May

How much does it cost to use a retained search firm?

by Steven Stewart
Vice President at Charles Aris Inc.

In talks with prospective clients about whether retained search is the right recruiting solution for them, the question of cost invariably arises.

Earlier in my recruiting career, I would bristle a bit when this was the first question the client would ask.

“Whoa,” I’d want to tell them. “Don’t you want to know how our process is better than the other guys’? Aren’t you curious to know which Fortune 500 clients and top-tier private equity firms rely on us for their most critical hiring needs? Let me blow your socks off first, and then I’m happy to discuss our fee structure!”

Looking back, I’m not sure how I ever made it through those early years. Today, I’d rather hear that question right out of the gate; in fact, I can’t wait to explain to anyone who will listen exactly how our fees work. After all, if it’s important to them, it’s important to me. Suffice it to say, if you’ve ever wondered how much it costs to use a retained search firm, you’ve come to the right place.

Let’s first break down the different types of search typically found across the recruiting industry:

  1. fully retained
  2. partially retained
  3. non-retained

Fully retained search: The fee for fully retained recruiting services is usually 33 to 35 percent of the successful candidate’s first-year package. Typically, that first-year package includes base salary plus annual target bonus plus sign-on bonus – and sometimes factors in an equity component as well as ongoing administrative fees. The first third of that fee is due on Day One, the second third is due on Day 30, and the final third is due on Day 90.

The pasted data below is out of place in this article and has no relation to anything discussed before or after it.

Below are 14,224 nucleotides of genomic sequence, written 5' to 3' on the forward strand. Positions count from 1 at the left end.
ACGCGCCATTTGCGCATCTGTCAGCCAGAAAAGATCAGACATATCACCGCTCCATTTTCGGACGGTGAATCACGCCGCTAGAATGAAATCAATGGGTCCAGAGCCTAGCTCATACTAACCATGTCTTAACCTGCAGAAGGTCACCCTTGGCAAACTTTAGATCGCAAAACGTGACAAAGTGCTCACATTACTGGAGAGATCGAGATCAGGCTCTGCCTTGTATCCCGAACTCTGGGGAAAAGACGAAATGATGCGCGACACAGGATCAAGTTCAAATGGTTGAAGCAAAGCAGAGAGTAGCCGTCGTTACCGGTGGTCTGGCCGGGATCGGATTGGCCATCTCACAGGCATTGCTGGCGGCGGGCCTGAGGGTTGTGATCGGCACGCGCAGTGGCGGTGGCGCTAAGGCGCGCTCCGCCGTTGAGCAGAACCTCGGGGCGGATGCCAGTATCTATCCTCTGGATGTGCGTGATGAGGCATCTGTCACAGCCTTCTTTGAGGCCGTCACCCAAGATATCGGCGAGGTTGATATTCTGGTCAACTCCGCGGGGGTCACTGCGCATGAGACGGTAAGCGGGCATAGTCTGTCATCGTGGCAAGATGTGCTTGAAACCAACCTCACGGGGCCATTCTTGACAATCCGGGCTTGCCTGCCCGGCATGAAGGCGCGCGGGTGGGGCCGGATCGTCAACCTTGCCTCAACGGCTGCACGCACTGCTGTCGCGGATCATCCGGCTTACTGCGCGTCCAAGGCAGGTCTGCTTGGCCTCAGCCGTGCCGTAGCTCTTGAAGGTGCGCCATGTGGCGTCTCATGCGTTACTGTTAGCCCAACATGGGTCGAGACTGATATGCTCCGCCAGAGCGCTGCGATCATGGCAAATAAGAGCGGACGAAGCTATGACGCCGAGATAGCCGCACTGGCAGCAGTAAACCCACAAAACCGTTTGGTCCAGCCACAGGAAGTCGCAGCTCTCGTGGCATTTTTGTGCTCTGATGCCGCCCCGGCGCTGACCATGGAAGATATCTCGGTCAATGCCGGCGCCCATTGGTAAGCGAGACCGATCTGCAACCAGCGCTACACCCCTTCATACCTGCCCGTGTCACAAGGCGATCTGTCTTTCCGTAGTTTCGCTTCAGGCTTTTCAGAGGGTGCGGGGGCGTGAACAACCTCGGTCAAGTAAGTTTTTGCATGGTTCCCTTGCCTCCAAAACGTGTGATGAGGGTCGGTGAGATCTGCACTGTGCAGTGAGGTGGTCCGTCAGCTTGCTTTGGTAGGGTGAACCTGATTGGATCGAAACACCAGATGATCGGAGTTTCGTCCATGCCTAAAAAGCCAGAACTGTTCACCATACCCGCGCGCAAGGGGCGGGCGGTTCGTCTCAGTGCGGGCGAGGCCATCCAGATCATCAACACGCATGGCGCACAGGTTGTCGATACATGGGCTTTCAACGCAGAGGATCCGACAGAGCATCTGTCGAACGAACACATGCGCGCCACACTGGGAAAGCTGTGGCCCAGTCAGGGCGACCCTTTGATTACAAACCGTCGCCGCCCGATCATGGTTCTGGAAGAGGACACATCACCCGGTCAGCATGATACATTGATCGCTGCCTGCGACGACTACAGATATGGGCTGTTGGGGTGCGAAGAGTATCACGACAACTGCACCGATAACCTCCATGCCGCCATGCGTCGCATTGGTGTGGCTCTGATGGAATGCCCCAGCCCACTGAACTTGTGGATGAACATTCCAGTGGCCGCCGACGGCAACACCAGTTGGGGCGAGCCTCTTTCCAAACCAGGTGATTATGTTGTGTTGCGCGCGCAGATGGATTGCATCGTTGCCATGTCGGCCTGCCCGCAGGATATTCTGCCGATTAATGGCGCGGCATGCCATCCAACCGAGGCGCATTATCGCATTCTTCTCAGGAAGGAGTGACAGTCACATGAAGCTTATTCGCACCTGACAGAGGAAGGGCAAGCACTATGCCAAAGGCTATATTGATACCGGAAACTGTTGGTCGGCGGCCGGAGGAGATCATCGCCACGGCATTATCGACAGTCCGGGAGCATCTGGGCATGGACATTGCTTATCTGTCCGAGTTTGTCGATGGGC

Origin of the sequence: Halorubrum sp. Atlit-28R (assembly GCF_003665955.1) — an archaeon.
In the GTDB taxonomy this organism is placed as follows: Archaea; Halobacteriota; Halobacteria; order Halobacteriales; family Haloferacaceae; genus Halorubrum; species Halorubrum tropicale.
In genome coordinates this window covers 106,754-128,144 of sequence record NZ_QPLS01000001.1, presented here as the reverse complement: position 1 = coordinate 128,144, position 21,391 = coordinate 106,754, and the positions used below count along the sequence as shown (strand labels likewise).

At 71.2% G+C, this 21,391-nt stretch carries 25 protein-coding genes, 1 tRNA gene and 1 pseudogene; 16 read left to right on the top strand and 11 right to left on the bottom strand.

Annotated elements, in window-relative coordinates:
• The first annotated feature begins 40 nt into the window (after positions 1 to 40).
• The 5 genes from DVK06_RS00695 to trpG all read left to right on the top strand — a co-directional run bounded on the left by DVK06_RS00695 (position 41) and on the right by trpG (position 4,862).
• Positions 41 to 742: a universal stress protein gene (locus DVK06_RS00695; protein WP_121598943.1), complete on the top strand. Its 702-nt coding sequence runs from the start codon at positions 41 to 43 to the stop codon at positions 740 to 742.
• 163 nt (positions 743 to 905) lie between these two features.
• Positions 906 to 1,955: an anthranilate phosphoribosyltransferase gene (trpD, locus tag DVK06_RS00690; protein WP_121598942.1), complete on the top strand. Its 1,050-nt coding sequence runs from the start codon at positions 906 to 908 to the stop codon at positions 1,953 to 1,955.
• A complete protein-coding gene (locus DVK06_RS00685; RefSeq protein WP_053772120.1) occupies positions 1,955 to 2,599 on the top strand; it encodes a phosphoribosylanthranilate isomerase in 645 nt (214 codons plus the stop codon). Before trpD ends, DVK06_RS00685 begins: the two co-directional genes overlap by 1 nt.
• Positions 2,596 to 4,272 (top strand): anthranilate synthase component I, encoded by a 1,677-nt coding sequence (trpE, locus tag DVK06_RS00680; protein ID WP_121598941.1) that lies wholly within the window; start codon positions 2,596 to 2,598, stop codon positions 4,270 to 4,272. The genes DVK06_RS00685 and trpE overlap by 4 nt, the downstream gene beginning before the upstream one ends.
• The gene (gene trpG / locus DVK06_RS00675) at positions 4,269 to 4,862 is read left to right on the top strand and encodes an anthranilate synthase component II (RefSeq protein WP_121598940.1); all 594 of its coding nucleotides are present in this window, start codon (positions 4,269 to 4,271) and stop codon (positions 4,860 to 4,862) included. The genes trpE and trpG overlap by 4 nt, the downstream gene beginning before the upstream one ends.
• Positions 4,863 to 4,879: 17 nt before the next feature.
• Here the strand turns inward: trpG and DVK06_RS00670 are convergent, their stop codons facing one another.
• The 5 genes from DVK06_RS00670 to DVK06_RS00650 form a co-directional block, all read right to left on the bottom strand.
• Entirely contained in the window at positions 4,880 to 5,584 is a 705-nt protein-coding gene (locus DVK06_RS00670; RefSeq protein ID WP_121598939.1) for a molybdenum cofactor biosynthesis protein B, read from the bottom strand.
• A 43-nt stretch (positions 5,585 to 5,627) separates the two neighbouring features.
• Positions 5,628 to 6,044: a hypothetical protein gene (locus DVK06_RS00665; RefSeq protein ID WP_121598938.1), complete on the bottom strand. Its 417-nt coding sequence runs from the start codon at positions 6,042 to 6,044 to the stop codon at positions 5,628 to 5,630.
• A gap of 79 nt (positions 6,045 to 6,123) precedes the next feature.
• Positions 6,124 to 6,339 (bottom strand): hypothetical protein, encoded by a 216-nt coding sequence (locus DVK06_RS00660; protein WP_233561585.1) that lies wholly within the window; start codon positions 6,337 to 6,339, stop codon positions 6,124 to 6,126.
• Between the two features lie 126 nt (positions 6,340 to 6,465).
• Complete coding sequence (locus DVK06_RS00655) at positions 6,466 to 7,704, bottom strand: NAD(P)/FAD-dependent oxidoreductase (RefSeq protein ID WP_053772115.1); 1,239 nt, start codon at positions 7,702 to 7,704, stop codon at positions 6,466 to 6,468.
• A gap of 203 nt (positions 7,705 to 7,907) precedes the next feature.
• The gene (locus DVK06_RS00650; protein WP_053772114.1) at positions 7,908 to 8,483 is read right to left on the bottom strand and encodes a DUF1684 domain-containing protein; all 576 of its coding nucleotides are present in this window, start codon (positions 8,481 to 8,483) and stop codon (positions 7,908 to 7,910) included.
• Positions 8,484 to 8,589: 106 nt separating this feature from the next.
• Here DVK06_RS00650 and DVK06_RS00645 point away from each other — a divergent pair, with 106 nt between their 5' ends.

Partially retained search: The fee is typically 28 to 33 percent of the successful candidate’s first-year cash compensation. Generally, that first-year cash compensation includes base salary plus annual target bonus. Sign-on bonuses and equity usually aren’t factored into the fee, but every firm handles this differently, so it’s important to have that discussion with your search partner. Like the fully retained search model, a third of the fee is due on Day One. Unlike the fully retained model, the remaining two-thirds of the fee isn’t due until the candidate has accepted your offer – which means the firm may be even more motivated to be successful for you. This “shared risk” approach has gained momentum in recent years.

Non-retained search: In this model, also known as contingency search, the fee is typically 15 to 28 percent of the successful candidate’s first-year salary. The search can be assigned to multiple firms, but only the firm that produces the winning candidate earns the fee. This is a great model for roles for which there is an abundance of talent and recruiting qualified, available and interested candidates isn’t particularly complex.

Bottom line? Cost is but one factor in deciding which search firm to use. There are pros and cons to all three of these models, and there is no one-size-fits-all solution for every role that an organization is looking to fill.